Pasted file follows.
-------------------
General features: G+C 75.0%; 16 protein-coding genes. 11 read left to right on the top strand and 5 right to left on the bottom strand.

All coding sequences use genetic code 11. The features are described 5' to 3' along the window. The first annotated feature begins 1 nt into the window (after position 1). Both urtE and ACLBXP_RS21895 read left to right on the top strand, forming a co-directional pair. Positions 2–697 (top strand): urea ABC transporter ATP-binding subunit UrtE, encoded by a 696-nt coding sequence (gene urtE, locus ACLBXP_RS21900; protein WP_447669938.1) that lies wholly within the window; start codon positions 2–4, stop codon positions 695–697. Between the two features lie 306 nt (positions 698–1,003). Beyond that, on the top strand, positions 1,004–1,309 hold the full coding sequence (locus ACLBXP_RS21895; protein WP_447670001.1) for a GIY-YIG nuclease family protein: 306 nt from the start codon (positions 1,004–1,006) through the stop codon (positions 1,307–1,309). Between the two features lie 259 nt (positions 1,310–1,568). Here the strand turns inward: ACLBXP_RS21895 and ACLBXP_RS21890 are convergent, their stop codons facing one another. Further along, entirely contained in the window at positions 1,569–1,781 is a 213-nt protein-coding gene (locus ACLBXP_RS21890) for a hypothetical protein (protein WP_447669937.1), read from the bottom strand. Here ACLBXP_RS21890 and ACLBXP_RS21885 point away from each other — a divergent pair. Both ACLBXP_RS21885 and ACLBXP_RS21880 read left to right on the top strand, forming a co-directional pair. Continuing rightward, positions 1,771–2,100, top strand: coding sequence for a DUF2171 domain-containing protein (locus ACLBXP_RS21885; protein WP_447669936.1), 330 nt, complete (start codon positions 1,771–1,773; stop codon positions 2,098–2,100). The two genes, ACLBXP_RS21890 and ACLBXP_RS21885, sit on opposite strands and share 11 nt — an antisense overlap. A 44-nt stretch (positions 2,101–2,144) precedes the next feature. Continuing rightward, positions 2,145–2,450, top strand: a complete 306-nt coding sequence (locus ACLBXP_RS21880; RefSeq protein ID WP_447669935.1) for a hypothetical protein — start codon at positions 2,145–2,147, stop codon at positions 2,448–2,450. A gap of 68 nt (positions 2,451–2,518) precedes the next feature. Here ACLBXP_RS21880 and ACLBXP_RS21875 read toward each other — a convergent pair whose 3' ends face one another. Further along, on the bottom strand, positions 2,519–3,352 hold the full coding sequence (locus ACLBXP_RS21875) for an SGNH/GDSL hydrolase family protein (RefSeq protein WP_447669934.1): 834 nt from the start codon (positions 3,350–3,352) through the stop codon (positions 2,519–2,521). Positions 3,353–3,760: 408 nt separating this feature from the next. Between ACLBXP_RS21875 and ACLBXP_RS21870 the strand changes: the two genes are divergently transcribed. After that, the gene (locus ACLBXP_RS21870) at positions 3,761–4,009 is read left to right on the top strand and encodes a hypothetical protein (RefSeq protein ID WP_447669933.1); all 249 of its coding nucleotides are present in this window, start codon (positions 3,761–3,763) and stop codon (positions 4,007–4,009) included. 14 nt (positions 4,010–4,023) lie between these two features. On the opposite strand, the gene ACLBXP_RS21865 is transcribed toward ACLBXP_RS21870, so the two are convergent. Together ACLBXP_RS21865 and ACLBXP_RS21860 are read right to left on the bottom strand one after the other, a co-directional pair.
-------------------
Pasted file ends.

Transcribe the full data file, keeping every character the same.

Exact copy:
General features: G+C 75.0%; 16 protein-coding genes. 11 read left to right on the top strand and 5 right to left on the bottom strand.

All coding sequences use genetic code 11. The features are described 5' to 3' along the window. The first annotated feature begins 1 nt into the window (after position 1). Both urtE and ACLBXP_RS21895 read left to right on the top strand, forming a co-directional pair. Positions 2–697 (top strand): urea ABC transporter ATP-binding subunit UrtE, encoded by a 696-nt coding sequence (gene urtE, locus ACLBXP_RS21900; protein WP_447669938.1) that lies wholly within the window; start codon positions 2–4, stop codon positions 695–697. Between the two features lie 306 nt (positions 698–1,003). Beyond that, on the top strand, positions 1,004–1,309 hold the full coding sequence (locus ACLBXP_RS21895; protein WP_447670001.1) for a GIY-YIG nuclease family protein: 306 nt from the start codon (positions 1,004–1,006) through the stop codon (positions 1,307–1,309). Between the two features lie 259 nt (positions 1,310–1,568). Here the strand turns inward: ACLBXP_RS21895 and ACLBXP_RS21890 are convergent, their stop codons facing one another. Further along, entirely contained in the window at positions 1,569–1,781 is a 213-nt protein-coding gene (locus ACLBXP_RS21890) for a hypothetical protein (protein WP_447669937.1), read from the bottom strand. Here ACLBXP_RS21890 and ACLBXP_RS21885 point away from each other — a divergent pair. Both ACLBXP_RS21885 and ACLBXP_RS21880 read left to right on the top strand, forming a co-directional pair. Continuing rightward, positions 1,771–2,100, top strand: coding sequence for a DUF2171 domain-containing protein (locus ACLBXP_RS21885; protein WP_447669936.1), 330 nt, complete (start codon positions 1,771–1,773; stop codon positions 2,098–2,100). The two genes, ACLBXP_RS21890 and ACLBXP_RS21885, sit on opposite strands and share 11 nt — an antisense overlap. A 44-nt stretch (positions 2,101–2,144) precedes the next feature. Continuing rightward, positions 2,145–2,450, top strand: a complete 306-nt coding sequence (locus ACLBXP_RS21880; RefSeq protein ID WP_447669935.1) for a hypothetical protein — start codon at positions 2,145–2,147, stop codon at positions 2,448–2,450. A gap of 68 nt (positions 2,451–2,518) precedes the next feature. Here ACLBXP_RS21880 and ACLBXP_RS21875 read toward each other — a convergent pair whose 3' ends face one another. Further along, on the bottom strand, positions 2,519–3,352 hold the full coding sequence (locus ACLBXP_RS21875) for an SGNH/GDSL hydrolase family protein (RefSeq protein WP_447669934.1): 834 nt from the start codon (positions 3,350–3,352) through the stop codon (positions 2,519–2,521). Positions 3,353–3,760: 408 nt separating this feature from the next. Between ACLBXP_RS21875 and ACLBXP_RS21870 the strand changes: the two genes are divergently transcribed. After that, the gene (locus ACLBXP_RS21870) at positions 3,761–4,009 is read left to right on the top strand and encodes a hypothetical protein (RefSeq protein ID WP_447669933.1); all 249 of its coding nucleotides are present in this window, start codon (positions 3,761–3,763) and stop codon (positions 4,007–4,009) included. 14 nt (positions 4,010–4,023) lie between these two features. On the opposite strand, the gene ACLBXP_RS21865 is transcribed toward ACLBXP_RS21870, so the two are convergent. Together ACLBXP_RS21865 and ACLBXP_RS21860 are read right to left on the bottom strand one after the other, a co-directional pair.